It has been known for some time that the lower alkyl vinyl ethers and the halogen substituted alkyl vinyl ethers, such as trifluoroethyl vinyl ether can be polymerized to make polymer products of various types. It has not been easy, however, to prepare the types of polymers of relatively high molecular weight and rubbery solid character which are most desirable for purposes such as those set forth above. In US. Patent No. 2,820,025 it is pointed out that unsaturated monomeric materials of this type are readily capable of polymerization but it frequently is not a simple task to obtain the most suitable types of polymer. As pointed out in the patent, polymerization of materials such as trifluoroethyl vinyl ether, using peroxide catalysts, was quite unsuccessful. As a matter of fact, the products produced by these catalysts discolored seriously and had very poor properties otherwise.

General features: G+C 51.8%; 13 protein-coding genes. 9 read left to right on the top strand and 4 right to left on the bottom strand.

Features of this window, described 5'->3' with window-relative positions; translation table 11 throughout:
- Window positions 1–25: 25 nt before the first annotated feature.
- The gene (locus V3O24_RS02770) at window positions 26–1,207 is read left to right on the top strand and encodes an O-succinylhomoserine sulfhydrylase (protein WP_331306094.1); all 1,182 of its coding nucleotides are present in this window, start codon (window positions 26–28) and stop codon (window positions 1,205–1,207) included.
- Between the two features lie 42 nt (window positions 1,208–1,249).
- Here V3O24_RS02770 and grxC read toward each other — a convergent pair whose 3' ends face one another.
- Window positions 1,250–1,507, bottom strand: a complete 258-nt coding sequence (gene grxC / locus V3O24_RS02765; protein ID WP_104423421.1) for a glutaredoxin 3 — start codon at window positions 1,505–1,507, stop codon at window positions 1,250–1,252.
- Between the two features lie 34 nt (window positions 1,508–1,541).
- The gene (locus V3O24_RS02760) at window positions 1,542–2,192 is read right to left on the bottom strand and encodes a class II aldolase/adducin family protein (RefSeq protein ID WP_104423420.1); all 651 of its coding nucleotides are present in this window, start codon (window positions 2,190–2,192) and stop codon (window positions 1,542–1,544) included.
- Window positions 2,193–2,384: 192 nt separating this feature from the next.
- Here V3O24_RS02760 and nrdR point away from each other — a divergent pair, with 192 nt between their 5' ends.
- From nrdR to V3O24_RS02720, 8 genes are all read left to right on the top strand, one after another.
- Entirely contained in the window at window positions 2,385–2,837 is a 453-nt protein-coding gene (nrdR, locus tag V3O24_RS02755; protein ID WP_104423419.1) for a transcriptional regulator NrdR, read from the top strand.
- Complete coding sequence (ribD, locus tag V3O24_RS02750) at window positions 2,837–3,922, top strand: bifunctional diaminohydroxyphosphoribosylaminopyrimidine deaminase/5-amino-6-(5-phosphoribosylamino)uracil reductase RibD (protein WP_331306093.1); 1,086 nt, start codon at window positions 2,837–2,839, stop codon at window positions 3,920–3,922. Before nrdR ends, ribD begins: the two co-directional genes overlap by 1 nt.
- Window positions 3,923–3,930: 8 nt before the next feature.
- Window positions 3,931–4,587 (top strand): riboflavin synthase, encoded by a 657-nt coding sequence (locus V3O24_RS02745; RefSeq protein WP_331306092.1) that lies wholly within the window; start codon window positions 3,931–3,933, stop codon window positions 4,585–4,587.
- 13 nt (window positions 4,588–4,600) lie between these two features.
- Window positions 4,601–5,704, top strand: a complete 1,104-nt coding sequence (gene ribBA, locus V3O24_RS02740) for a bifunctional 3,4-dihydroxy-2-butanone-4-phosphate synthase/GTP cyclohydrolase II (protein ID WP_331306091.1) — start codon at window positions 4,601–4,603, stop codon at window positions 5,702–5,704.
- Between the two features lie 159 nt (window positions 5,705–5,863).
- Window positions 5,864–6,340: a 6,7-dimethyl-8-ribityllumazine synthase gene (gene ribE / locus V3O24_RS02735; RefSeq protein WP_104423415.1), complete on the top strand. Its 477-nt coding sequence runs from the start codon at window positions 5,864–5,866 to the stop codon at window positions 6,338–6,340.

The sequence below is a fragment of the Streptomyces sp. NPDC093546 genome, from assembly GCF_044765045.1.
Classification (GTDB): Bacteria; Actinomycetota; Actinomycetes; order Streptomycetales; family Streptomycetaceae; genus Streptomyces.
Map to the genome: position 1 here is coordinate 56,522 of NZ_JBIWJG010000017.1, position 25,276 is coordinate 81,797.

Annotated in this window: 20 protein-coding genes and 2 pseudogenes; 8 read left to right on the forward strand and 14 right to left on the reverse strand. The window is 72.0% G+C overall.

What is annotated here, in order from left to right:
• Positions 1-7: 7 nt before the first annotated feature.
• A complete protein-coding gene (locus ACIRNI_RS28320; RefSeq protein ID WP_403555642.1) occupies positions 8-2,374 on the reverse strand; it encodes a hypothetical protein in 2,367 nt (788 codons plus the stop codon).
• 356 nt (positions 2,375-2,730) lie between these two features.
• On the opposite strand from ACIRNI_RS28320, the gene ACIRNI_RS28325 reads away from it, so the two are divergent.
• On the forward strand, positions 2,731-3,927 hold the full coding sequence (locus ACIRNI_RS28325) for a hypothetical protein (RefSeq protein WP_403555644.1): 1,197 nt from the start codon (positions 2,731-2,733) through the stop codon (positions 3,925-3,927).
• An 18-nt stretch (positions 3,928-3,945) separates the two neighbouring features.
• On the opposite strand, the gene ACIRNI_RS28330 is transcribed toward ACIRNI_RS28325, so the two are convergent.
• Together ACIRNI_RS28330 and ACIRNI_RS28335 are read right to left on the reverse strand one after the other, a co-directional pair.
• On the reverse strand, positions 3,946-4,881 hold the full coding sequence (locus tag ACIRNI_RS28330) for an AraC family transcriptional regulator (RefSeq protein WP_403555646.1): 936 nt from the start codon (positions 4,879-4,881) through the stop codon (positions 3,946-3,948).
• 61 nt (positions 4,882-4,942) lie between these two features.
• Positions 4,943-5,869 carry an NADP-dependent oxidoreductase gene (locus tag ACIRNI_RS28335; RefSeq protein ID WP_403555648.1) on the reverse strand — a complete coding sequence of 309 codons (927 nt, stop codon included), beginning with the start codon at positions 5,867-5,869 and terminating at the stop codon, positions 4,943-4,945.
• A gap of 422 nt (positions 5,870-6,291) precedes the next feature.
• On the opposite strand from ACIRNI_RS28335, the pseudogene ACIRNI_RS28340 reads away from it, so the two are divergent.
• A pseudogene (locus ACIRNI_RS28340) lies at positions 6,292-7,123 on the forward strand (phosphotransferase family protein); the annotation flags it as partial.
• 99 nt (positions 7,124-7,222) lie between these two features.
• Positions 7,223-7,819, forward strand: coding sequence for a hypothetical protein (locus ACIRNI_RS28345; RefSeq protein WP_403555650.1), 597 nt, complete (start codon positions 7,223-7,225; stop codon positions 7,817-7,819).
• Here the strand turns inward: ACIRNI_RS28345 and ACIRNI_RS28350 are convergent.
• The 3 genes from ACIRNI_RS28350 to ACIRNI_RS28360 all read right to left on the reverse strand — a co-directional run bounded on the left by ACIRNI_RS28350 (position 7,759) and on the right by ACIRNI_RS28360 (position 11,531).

Polymerization with Friedel-Crafts catalysts, such as boron trifiuoride, in the absence of an activating solvent, produced only relatively low-molecular-Weight polymers. US. Patent No. 2,820,025 points out that rubber-like polymers of higher molecular weight and having other properties desirable for many purposes can be formed, however, by the use of catalysts such as boron trifluoride, provided one uses appropriate and carefully selected solvents. Materials prepared using BF catalysts, however, though useful for some purposes, have been found to have an adverse effect upon phosphors, apparently due to contaminants. Thus, trifluoro ethyl vinyl ether was polymerized at l30 C. using B1 as the catalyst. By precipitating the polymer into water from an acetone solution several times, a product was obtained which was dried for long periods in vacuo at room temperature. Nevertheless, this product contained about 0.5% water, and enough catalyst residues to make the product unsatisfactory for the uses referred to above.